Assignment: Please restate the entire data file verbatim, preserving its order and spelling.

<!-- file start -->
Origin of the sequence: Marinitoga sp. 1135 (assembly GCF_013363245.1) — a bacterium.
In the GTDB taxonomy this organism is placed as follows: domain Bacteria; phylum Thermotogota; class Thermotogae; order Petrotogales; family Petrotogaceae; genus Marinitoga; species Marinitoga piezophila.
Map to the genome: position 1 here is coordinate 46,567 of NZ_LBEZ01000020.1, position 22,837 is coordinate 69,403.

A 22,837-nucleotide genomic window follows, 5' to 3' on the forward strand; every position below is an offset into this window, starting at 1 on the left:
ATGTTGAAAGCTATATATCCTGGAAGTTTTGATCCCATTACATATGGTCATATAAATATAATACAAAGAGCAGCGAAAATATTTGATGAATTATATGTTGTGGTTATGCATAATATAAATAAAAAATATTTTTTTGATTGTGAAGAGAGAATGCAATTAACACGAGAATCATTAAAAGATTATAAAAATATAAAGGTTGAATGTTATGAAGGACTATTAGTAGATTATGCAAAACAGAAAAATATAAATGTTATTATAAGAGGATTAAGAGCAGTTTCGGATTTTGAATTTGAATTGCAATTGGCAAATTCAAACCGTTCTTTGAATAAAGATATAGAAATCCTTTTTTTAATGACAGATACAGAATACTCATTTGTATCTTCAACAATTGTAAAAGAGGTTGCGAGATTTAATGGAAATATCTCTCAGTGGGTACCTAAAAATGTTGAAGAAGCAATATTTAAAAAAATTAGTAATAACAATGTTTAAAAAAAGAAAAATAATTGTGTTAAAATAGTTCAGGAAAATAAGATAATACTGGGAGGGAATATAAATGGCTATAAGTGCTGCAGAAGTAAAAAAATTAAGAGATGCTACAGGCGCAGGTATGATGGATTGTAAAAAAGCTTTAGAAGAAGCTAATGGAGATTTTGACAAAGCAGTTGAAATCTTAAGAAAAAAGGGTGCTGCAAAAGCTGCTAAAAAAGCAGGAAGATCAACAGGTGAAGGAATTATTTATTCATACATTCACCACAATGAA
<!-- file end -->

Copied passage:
Origin of the sequence: Marinitoga sp. 1135 (assembly GCF_013363245.1) — a bacterium.
In the GTDB taxonomy this organism is placed as follows: domain Bacteria; phylum Thermotogota; class Thermotogae; order Petrotogales; family Petrotogaceae; genus Marinitoga; species Marinitoga piezophila.
Map to the genome: position 1 here is coordinate 46,567 of NZ_LBEZ01000020.1, position 22,837 is coordinate 69,403.

A 22,837-nucleotide genomic window follows, 5' to 3' on the forward strand; every position below is an offset into this window, starting at 1 on the left:
ATGTTGAAAGCTATATATCCTGGAAGTTTTGATCCCATTACATATGGTCATATAAATATAATACAAAGAGCAGCGAAAATATTTGATGAATTATATGTTGTGGTTATGCATAATATAAATAAAAAATATTTTTTTGATTGTGAAGAGAGAATGCAATTAACACGAGAATCATTAAAAGATTATAAAAATATAAAGGTTGAATGTTATGAAGGACTATTAGTAGATTATGCAAAACAGAAAAATATAAATGTTATTATAAGAGGATTAAGAGCAGTTTCGGATTTTGAATTTGAATTGCAATTGGCAAATTCAAACCGTTCTTTGAATAAAGATATAGAAATCCTTTTTTTAATGACAGATACAGAATACTCATTTGTATCTTCAACAATTGTAAAAGAGGTTGCGAGATTTAATGGAAATATCTCTCAGTGGGTACCTAAAAATGTTGAAGAAGCAATATTTAAAAAAATTAGTAATAACAATGTTTAAAAAAAGAAAAATAATTGTGTTAAAATAGTTCAGGAAAATAAGATAATACTGGGAGGGAATATAAATGGCTATAAGTGCTGCAGAAGTAAAAAAATTAAGAGATGCTACAGGCGCAGGTATGATGGATTGTAAAAAAGCTTTAGAAGAAGCTAATGGAGATTTTGACAAAGCAGTTGAAATCTTAAGAAAAAAGGGTGCTGCAAAAGCTGCTAAAAAAGCAGGAAGATCAACAGGTGAAGGAATTATTTATTCATACATTCACCACAATGAA